My father’s entrance into the Spirit World preceded my mother’s by ten years. My mother spent her last years in my care and died in my home. One of her most poignant observations-especially when she knew her passing was imminent-was, “I’m anxious to see your dad again. I hope I have the chance to get to know him.” My heart ached. She had lived in the same house with him for 57 years, yet she said, “We never talked about our feelings, and I never really knew him.”

She’s not alone. Dr. Tony Campolo, a marriage counselor, cites studies indicating that if you add up all the words couples say to each other, including such wonderful phrases as ‘Pass the salt,’ and ‘Did you bring in the mail?’ the average husband and wife talk together an average of 10 minutes a day! 1

That sounds about right for what I observed in my mom and dad’s relationship-and have, unfortunately, experienced at times myself. No wonder so many people don’t get to know the person they have married! No wonder emotional intimacy goes out the window!

The Pain of Not Feeling Known

Is there anyone on the face of the earth who should know you better than your own spouse? Why, then do couples so often live as strangers in the same house? Why don’t we put more priority on sharing our lives and feelings with the person we married?

Psalm 142:4 reads: “I looked on my right hand, and beheld, but there was no man that would know me: refuge failed me; no man cared for my soul.”

Can any of us feel really cared for if we don’t feel “known?”

What Makes Us Feel Genuinely Cared for, Really Known?

My soul does not FEEL cared for and I do not feel “known” unless another person willingly chooses to listen to what I think, how I feel, what I value. I do not necessarily feel cared about–and certainly do not feel “known,” because someone wants to tell me all about their knowledge or beliefs or feelings, but doesn’t give me equal time to share mine. I may even feel infringed on or pressured or unaccepted-or that my agency is being challenged. Consequently, one-sided sharing isn’t likely to strengthen a marriage.

At times in the more than four decades I have spent being married, I have taken the wrong approach in my attempt to feel “known.” I’ve tried to overcome this “no talking” pattern by doing a lot of talking, barely noticing that my partner was doing almost none. If one person in a marriage does most of the talking, they unknowingly rob the other of the chance of self-disclosure and rob themselves of the chance to really know them. And the person pushed into the listening role is probably feeling resentful and closed to the messages being given.

Attempts to openly change the other person through our words is also a practice which does not motivate the other person to open the doors of their hearts. Any spouse who feels like a “project” will more than likely close down, and defend their agency-the right to think and feel and be what they choose.

What Is the Price of True Intimacy?

Most of us crave closeness but don’t have a clue what its price is. Emotional intimacy is impossible without sharing heartfelt feelings. This practice is uncommon in mainstream society, and does not come easily to most people. Some men feel their masculinity is threatened by even having vulnerabilities or tender feelings-to say nothing of expressing them! Women may shrink from sharing because attempts to share have resulted in feelings of rejection and hurt. Both may miss the point that sharing feelings doesn’t mean “letting it all hang out” or “letting the other one have it” when you are angry.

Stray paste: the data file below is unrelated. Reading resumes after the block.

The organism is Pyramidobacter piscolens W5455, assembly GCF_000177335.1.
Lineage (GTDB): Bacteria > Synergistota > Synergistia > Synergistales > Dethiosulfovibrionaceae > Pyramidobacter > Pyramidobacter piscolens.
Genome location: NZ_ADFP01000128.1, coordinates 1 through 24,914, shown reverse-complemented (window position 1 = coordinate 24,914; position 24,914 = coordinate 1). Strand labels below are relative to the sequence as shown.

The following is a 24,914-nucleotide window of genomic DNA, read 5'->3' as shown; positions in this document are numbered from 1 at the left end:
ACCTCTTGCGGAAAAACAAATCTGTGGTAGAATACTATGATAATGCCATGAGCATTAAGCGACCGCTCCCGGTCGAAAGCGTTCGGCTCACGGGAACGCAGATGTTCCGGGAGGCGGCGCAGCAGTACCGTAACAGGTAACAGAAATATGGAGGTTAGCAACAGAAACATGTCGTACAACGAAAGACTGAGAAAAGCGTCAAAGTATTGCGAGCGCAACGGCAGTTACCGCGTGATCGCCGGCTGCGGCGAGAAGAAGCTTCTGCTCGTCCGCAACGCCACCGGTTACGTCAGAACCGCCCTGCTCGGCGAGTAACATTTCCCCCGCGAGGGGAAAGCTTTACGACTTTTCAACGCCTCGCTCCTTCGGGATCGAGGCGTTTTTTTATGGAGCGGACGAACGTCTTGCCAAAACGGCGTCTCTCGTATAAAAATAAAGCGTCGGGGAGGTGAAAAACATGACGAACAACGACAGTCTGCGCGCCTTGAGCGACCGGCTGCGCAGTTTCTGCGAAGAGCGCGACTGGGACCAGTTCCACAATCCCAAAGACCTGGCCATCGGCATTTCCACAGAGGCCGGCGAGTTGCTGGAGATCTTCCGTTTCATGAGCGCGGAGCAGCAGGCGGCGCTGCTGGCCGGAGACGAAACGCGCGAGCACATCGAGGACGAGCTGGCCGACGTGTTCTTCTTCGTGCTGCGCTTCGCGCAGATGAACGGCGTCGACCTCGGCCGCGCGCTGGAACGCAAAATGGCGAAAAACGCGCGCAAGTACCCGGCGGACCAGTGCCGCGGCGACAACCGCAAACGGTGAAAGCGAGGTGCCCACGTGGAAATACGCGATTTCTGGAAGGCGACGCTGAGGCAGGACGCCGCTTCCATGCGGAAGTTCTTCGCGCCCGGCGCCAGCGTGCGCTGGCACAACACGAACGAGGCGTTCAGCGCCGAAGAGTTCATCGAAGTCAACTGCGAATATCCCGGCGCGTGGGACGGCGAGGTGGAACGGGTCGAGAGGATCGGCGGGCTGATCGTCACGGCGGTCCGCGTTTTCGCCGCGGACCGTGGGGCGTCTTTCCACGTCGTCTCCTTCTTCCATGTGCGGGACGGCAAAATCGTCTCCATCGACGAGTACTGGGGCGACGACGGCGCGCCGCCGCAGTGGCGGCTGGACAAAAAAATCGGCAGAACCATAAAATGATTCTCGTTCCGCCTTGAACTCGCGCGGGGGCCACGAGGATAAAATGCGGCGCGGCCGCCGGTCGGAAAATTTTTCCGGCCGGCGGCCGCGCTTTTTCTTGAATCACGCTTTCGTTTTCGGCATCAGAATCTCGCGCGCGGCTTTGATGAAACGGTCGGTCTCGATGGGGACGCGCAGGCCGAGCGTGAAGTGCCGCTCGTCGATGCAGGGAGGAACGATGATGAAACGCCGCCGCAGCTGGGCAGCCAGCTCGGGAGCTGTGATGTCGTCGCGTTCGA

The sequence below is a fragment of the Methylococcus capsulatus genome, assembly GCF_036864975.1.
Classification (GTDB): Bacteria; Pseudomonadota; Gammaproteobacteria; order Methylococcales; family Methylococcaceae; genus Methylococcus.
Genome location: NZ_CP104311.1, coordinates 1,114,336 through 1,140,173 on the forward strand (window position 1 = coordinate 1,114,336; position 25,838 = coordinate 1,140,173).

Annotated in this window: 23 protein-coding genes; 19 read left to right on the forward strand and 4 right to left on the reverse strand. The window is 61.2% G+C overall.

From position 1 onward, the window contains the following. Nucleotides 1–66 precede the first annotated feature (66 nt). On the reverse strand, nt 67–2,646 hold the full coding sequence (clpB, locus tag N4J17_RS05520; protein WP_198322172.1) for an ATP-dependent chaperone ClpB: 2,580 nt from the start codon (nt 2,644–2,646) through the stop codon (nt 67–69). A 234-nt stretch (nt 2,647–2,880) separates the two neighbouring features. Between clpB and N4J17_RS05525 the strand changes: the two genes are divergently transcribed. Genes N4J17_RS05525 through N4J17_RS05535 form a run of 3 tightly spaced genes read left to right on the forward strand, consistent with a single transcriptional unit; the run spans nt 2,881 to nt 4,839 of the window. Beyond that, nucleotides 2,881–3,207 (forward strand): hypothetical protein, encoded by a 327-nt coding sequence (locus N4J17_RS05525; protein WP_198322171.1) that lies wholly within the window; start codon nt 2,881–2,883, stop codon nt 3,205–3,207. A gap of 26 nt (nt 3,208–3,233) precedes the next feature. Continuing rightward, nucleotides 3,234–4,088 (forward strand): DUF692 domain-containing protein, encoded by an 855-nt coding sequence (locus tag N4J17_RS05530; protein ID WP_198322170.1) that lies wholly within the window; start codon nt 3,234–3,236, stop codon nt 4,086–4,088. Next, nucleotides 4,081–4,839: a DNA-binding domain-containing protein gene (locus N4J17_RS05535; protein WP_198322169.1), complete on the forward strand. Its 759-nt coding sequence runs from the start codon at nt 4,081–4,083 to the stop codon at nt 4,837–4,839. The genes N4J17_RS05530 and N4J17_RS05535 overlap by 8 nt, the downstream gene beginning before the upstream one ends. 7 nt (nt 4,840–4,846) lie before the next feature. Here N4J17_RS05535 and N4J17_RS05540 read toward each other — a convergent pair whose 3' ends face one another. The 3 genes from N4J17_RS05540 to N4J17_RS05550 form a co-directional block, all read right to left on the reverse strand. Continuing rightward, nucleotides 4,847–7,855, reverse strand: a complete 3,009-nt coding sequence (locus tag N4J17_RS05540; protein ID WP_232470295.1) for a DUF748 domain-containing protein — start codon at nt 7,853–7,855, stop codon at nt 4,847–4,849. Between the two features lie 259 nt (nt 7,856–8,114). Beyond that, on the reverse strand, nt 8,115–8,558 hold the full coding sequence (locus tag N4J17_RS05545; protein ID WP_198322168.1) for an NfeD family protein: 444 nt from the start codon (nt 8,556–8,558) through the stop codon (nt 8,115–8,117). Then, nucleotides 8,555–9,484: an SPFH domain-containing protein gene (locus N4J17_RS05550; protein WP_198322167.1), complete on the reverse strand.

The common fallacy of conventional marriage therapy is that communication skills will solve all your problems. However, whether communication strengthens or weakens a relationship depends on what is communicated and how it is communicated!

Love is like a bank account that requires positive deposits (expressing love and appreciation and noticing strengths) before any attempt at withdrawals (negotiating for change or improvement) can be even remotely successful. As Wallace Goddard said, “If my partner tells me my faults with perfect equanimity and precision, does that increase my affection for her and strengthen our relationship? If I use best practices in describing how my spouse falls short in meeting my expectations, does that guarantee that she is motivated and able to change in the way I want? I don’t believe so.” 2

More than any other one thing, the climate that encourages us to share, comes from trusting the other person to love us as we are and to care about our total well-being. Such trust brings emotional safety.

In reality, it is not skill at communicating, but the loving spirit with which you communicate, that makes the difference.

Can Loving, Safe Communication Be Learned?

The most life-changing teaching I ever experienced of the principle of loving communication in a safe environment was at a marriage enrichment weekend my husband and I attended recently. Sitting at the feet of three “leader couples” we saw the fruits of loving communication by example. They freely shared their own stories and how their lives had been changed by the principles and practices they taught us.

The weekend started with the introduction of the motto “Love Is a Daily Decision” and an invitation to share the most endearing quality we saw in our mates. (They assured us this was the only thing we’d be asked to share in front of the group.) The leader couples led out, doing it first. The room was filled with a spirit of love and appreciation as each person in turn shared something wonderful about his or her spouse.